News

Agencies fail to consistently apply cyber response practices

Across the board, major federal agencies are not consistently responding to cyber incidents, such as computer network breaches. About 65 percent of the time agencies aren't completely documenting actions taken in response to detected incidents, concludes the Government Accountability Office.

GAO: Army using various competitive methods to help modernize tactical networking systems

Congressional investigators found that the Army is using various competitive strategies to reach out to private industry in an effort to modernize its tactical communications and information networks.

Technology not always transformative in advancing democracy, finds paper

Citizen participation can be advanced through the use of technology – whether by providing better access to information or improving communication with officials – but probably not to the extent that some believe, says a new report.

Security controls lacking across VA networks, finds IG

A material weakness still exists in the Veterans Affairs Department's information security program, concludes the department's inspector general in its annual Federal Information Security Management Act audit.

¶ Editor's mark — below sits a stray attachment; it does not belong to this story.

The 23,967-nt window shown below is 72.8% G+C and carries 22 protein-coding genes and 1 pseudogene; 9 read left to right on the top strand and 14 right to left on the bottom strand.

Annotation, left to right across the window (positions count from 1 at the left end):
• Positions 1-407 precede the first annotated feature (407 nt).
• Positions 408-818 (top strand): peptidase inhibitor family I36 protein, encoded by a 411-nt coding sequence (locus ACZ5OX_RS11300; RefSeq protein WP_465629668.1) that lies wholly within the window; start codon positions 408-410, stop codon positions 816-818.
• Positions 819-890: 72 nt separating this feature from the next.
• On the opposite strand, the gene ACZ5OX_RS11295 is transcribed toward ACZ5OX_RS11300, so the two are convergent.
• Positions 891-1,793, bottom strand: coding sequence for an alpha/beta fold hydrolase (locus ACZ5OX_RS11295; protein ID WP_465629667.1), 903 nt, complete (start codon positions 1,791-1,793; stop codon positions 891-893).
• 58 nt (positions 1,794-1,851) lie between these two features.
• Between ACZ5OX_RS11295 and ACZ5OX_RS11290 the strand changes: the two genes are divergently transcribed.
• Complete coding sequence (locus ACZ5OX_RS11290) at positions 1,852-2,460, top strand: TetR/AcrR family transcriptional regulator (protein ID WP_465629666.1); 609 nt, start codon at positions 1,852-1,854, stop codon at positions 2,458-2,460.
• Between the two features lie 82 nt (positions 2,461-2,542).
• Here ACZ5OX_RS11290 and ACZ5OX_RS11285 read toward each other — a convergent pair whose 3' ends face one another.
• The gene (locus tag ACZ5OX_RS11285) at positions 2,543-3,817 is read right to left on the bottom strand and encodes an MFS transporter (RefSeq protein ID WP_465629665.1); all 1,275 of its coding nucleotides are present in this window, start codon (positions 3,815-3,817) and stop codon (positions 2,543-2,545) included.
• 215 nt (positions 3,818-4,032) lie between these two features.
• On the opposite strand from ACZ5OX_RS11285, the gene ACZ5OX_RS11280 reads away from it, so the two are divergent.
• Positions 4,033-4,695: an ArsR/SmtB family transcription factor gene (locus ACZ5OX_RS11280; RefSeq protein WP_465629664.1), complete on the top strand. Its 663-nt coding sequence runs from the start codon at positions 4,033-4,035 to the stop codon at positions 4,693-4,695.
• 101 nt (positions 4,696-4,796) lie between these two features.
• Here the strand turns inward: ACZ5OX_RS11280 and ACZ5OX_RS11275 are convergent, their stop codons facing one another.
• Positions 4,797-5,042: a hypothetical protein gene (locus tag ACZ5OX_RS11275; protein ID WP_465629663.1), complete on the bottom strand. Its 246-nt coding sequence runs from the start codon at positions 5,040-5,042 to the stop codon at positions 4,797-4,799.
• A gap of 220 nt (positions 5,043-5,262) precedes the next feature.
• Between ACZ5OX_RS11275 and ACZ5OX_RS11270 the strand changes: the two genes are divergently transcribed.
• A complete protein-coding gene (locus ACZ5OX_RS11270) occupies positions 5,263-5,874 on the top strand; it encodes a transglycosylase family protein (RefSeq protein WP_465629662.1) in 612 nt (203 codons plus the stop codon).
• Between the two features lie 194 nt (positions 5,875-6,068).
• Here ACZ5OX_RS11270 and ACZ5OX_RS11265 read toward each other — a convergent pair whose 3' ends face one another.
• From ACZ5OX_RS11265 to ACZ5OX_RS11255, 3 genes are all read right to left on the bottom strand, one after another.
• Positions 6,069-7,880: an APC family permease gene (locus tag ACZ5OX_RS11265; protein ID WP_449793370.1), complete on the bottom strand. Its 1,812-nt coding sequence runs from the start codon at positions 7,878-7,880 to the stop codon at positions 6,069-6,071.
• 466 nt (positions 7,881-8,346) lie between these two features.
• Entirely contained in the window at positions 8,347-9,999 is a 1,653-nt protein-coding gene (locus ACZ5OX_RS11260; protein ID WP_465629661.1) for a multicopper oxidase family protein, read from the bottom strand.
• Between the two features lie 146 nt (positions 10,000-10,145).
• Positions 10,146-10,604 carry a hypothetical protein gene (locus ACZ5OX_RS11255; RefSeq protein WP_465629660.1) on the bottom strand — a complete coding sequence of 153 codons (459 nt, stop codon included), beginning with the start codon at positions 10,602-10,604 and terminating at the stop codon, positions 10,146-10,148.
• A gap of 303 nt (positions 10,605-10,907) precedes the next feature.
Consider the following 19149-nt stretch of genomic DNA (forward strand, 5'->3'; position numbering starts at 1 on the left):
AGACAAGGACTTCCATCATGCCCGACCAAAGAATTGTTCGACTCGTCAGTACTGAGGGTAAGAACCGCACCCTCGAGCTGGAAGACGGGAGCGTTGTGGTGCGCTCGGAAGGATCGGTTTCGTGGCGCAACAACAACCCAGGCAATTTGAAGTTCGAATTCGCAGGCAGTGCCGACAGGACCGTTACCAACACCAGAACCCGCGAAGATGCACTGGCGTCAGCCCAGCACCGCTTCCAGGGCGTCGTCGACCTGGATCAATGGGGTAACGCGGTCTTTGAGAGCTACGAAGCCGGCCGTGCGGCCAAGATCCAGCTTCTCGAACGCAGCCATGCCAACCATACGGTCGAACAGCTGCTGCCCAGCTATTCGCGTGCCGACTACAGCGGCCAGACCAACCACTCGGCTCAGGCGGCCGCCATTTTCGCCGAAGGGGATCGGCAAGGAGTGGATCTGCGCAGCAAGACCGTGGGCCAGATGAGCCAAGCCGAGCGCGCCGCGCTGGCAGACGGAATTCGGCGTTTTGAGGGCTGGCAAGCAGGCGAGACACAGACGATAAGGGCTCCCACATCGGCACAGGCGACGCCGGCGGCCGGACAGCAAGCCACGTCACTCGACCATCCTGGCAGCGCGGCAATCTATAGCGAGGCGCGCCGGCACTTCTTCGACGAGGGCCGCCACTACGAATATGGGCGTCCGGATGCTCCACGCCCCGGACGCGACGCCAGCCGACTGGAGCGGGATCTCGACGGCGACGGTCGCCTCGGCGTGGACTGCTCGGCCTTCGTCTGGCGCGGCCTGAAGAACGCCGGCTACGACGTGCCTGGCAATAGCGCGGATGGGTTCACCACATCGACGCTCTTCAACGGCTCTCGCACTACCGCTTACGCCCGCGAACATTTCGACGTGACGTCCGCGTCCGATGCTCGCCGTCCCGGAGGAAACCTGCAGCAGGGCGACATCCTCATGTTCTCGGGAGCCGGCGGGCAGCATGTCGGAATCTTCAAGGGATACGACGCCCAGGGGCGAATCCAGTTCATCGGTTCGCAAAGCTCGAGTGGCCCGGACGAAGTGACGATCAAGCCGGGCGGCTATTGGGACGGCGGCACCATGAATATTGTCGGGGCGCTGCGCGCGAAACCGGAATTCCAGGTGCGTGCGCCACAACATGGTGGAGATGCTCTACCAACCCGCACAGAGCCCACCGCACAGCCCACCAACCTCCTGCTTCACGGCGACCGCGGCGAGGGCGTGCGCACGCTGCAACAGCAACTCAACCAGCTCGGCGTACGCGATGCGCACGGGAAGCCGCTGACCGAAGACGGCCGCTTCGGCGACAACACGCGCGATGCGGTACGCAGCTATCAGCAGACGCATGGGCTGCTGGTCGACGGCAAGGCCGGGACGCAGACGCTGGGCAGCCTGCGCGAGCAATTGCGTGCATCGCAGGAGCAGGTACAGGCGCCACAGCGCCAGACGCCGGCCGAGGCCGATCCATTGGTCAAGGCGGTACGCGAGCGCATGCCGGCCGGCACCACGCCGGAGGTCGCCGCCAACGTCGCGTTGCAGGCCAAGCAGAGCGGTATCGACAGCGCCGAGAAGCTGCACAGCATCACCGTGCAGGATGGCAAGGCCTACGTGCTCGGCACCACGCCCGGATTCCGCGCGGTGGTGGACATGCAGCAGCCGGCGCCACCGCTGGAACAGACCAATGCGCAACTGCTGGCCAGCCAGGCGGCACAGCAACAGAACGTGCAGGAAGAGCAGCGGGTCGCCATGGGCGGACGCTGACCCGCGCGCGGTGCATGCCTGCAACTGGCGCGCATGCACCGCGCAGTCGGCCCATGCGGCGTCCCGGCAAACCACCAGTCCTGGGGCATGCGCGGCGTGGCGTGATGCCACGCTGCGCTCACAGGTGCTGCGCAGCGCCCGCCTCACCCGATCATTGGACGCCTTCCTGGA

NS2020 will provide more options, empower agencies, say GSA officials

Network Services 2020, the General Services Administration's mega telecommunications contract that will replace Networx, will span everything from advisory services, to satellite, with enough flexibility for eventually include emerging technology like mobile-to-mobile solutions, say GSA officials.

Gates highlights cybercrime threat not from Iran or Russia, but…France?

While China-based cybercriminals pose the biggest threat to U.S. industry in terms of economic espionage, one of the nation's closest allies isn't far behind, according to Robert Gates, former secretary of the Defense Department. "In terms of the most capable, next to the Chinese, are the French – and they've been doing it a long time," said Gates, during a recent event hosted by the Council on Foreign Relations and posted online May 21.

VA websites miss 508 compliance deadline, lack timeline for achievement